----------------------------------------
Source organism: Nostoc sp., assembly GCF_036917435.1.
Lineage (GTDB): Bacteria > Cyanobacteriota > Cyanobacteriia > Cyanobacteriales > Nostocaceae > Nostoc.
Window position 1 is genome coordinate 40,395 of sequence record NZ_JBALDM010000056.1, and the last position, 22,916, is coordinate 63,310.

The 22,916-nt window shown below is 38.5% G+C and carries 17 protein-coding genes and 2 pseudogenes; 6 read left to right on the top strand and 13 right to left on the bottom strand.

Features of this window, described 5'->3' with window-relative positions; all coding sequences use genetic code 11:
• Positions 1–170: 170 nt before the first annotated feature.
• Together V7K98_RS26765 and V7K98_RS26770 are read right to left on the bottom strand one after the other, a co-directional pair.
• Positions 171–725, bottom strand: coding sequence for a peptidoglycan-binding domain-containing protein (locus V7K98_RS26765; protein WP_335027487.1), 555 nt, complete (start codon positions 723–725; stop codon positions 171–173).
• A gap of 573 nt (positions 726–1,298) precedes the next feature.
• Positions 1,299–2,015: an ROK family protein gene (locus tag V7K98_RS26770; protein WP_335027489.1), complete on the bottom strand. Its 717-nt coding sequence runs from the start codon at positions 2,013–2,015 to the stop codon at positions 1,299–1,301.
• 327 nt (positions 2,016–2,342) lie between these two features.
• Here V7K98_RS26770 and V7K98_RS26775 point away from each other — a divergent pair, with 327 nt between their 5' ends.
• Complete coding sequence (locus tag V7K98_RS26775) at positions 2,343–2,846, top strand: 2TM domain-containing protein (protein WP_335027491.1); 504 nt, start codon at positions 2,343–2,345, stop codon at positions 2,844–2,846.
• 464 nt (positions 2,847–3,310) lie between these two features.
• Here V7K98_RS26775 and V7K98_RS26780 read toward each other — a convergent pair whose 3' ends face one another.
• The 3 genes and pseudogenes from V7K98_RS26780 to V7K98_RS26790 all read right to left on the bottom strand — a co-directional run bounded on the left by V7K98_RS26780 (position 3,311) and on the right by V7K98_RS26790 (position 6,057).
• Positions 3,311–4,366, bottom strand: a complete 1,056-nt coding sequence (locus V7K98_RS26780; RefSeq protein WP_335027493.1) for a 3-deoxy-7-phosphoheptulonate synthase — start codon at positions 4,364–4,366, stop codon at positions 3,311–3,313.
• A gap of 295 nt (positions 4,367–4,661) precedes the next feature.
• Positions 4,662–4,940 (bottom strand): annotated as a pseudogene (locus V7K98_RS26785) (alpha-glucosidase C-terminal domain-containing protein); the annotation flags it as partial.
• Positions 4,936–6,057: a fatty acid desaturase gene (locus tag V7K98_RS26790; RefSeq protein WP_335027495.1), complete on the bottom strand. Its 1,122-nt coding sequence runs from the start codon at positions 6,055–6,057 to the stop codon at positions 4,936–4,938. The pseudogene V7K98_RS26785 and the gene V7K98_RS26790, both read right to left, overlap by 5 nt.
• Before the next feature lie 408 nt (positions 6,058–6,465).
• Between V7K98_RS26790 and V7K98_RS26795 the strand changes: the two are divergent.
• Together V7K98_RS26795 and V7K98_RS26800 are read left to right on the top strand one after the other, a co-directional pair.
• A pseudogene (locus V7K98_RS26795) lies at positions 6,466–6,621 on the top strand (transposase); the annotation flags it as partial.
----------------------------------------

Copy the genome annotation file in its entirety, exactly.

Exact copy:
Source organism: Nostoc sp., assembly GCF_036917435.1.
Lineage (GTDB): Bacteria > Cyanobacteriota > Cyanobacteriia > Cyanobacteriales > Nostocaceae > Nostoc.
Window position 1 is genome coordinate 40,395 of sequence record NZ_JBALDM010000056.1, and the last position, 22,916, is coordinate 63,310.

The 22,916-nt window shown below is 38.5% G+C and carries 17 protein-coding genes and 2 pseudogenes; 6 read left to right on the top strand and 13 right to left on the bottom strand.

Features of this window, described 5'->3' with window-relative positions; all coding sequences use genetic code 11:
• Positions 1–170: 170 nt before the first annotated feature.
• Together V7K98_RS26765 and V7K98_RS26770 are read right to left on the bottom strand one after the other, a co-directional pair.
• Positions 171–725, bottom strand: coding sequence for a peptidoglycan-binding domain-containing protein (locus V7K98_RS26765; protein WP_335027487.1), 555 nt, complete (start codon positions 723–725; stop codon positions 171–173).
• A gap of 573 nt (positions 726–1,298) precedes the next feature.
• Positions 1,299–2,015: an ROK family protein gene (locus tag V7K98_RS26770; protein WP_335027489.1), complete on the bottom strand. Its 717-nt coding sequence runs from the start codon at positions 2,013–2,015 to the stop codon at positions 1,299–1,301.
• 327 nt (positions 2,016–2,342) lie between these two features.
• Here V7K98_RS26770 and V7K98_RS26775 point away from each other — a divergent pair, with 327 nt between their 5' ends.
• Complete coding sequence (locus tag V7K98_RS26775) at positions 2,343–2,846, top strand: 2TM domain-containing protein (protein WP_335027491.1); 504 nt, start codon at positions 2,343–2,345, stop codon at positions 2,844–2,846.
• 464 nt (positions 2,847–3,310) lie between these two features.
• Here V7K98_RS26775 and V7K98_RS26780 read toward each other — a convergent pair whose 3' ends face one another.
• The 3 genes and pseudogenes from V7K98_RS26780 to V7K98_RS26790 all read right to left on the bottom strand — a co-directional run bounded on the left by V7K98_RS26780 (position 3,311) and on the right by V7K98_RS26790 (position 6,057).
• Positions 3,311–4,366, bottom strand: a complete 1,056-nt coding sequence (locus V7K98_RS26780; RefSeq protein WP_335027493.1) for a 3-deoxy-7-phosphoheptulonate synthase — start codon at positions 4,364–4,366, stop codon at positions 3,311–3,313.
• A gap of 295 nt (positions 4,367–4,661) precedes the next feature.
• Positions 4,662–4,940 (bottom strand): annotated as a pseudogene (locus V7K98_RS26785) (alpha-glucosidase C-terminal domain-containing protein); the annotation flags it as partial.
• Positions 4,936–6,057: a fatty acid desaturase gene (locus tag V7K98_RS26790; RefSeq protein WP_335027495.1), complete on the bottom strand. Its 1,122-nt coding sequence runs from the start codon at positions 6,055–6,057 to the stop codon at positions 4,936–4,938. The pseudogene V7K98_RS26785 and the gene V7K98_RS26790, both read right to left, overlap by 5 nt.
• Before the next feature lie 408 nt (positions 6,058–6,465).
• Between V7K98_RS26790 and V7K98_RS26795 the strand changes: the two are divergent.
• Together V7K98_RS26795 and V7K98_RS26800 are read left to right on the top strand one after the other, a co-directional pair.
• A pseudogene (locus V7K98_RS26795) lies at positions 6,466–6,621 on the top strand (transposase); the annotation flags it as partial.